Writing erotica under an assumed name lends a similar padding. Had I been writing under my own name, I could not have written about all the times my boyfriend bound me, blindfolded me, and made me come like a yowling banshee. I couldn’t have written about experiencing world’s fastest threesome or being the meat in a boy sandwich. I couldn’t have written about fucking a clown, or my visceral love for giving head, or the first time I squirted, or my impassioned ambivalence over nipple clamps. It would have felt, for lack of a less Eisenhower-era word, unseemly, and I’m sure that my prose would have flowed less like warm honey and more like tepid mud.
There is freedom in being someone else, and that binds the stripper and the erotica writer. So does the fact that you can wake up and feel overexposed in the morning. It’s easy to push “publish” on something before you’re ready; it’s also easy to get caught up in the moment and allow this one customer a liberty you’ve previously always verboten. It’s easy to regret. Likewise, both the stripper and the erotica know the vertiginous euphoria of having a room full of people grooving on your naked body of work and giving you a big pile of cash. I never made a grand in a night as a stripper, but I made four figures writing for Penthouse. That was awesome.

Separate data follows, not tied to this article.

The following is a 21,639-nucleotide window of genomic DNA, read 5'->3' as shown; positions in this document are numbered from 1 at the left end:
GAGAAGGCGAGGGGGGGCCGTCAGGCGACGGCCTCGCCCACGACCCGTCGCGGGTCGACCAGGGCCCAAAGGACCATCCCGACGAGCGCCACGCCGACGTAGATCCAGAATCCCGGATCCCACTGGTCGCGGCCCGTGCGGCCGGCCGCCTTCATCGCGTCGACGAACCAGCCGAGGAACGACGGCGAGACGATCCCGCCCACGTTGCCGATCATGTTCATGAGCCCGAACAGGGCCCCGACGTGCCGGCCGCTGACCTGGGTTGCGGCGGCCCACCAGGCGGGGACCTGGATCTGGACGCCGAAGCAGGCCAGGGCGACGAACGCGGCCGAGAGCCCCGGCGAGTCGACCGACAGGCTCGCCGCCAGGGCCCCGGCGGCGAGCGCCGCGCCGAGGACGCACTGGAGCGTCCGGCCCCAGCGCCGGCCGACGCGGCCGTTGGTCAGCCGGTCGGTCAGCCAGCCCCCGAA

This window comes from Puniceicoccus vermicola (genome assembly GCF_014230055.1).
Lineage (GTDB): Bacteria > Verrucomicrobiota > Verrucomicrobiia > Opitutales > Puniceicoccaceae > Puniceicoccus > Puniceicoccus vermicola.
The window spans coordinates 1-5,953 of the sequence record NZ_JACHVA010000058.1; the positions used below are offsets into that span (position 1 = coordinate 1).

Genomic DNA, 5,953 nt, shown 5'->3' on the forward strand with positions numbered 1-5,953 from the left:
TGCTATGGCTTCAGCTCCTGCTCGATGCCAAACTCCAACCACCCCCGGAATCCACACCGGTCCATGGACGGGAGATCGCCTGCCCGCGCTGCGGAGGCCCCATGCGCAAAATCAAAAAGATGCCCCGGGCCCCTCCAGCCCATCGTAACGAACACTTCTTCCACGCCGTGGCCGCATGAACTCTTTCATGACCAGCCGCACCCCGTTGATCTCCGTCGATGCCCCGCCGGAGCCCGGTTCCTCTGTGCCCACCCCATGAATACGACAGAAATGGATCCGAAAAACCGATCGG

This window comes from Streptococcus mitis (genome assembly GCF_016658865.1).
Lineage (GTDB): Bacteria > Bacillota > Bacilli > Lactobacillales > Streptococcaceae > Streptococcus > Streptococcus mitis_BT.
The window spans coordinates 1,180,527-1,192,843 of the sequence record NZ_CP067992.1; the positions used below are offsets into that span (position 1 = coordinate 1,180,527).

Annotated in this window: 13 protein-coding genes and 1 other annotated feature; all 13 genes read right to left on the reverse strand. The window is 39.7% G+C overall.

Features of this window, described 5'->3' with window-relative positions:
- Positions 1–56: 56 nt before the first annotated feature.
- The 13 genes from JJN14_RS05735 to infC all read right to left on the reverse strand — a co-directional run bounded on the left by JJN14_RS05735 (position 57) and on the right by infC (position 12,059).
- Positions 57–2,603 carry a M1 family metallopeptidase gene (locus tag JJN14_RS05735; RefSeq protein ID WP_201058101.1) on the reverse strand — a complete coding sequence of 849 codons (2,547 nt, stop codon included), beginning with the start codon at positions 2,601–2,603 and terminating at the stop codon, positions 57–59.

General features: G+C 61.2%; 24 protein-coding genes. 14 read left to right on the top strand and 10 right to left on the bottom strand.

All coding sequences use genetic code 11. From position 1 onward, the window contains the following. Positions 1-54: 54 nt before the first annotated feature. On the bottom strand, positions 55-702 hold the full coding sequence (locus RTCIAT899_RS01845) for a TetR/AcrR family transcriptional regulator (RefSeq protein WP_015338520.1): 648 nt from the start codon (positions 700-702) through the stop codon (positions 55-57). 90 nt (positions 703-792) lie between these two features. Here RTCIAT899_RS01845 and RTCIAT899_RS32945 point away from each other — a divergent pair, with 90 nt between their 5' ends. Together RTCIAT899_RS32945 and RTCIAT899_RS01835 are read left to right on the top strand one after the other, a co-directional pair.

Both erotica and stripping makes people fall in love with a person who doesn’t really exist—in fact that’s kind of your job. However, you only have to remain polite if you’re stripping. Or not. I knew some blistering thundercunt strippers who made thick stacks of money. Counter to conventional wisdom, there’s value in being neurotic both as a writer and a stripper. People like to see you’re human. It makes them feel soothed. Overly sanitized dirty sexy stripping or dirty sexy writing comes off as alien and odd.
And of course both require you to summon the sexy when you’re not feeling the sexy. Blessedly, you don’t have to sustain the sex fakery for as many hours when you’re writing (and you get the comfort of your jammies, your bed, or both). But there’s no question that my experiences as a stripper helped my writing. The Sisyphean effort it sometimes took to ply my wares, the diaphanous euphoria of a table dance done expertly, the dreamy drifting gaze of a paradoxically riled up and satisfied custy, the dance-of-seven-veils attenuation of fucking narrative, the immutable pull of deeply artificial eye contact—these things shaped my erotica. You dance with your hips, you dance with your belly, you dance with your tits and your ass. You dance with your words.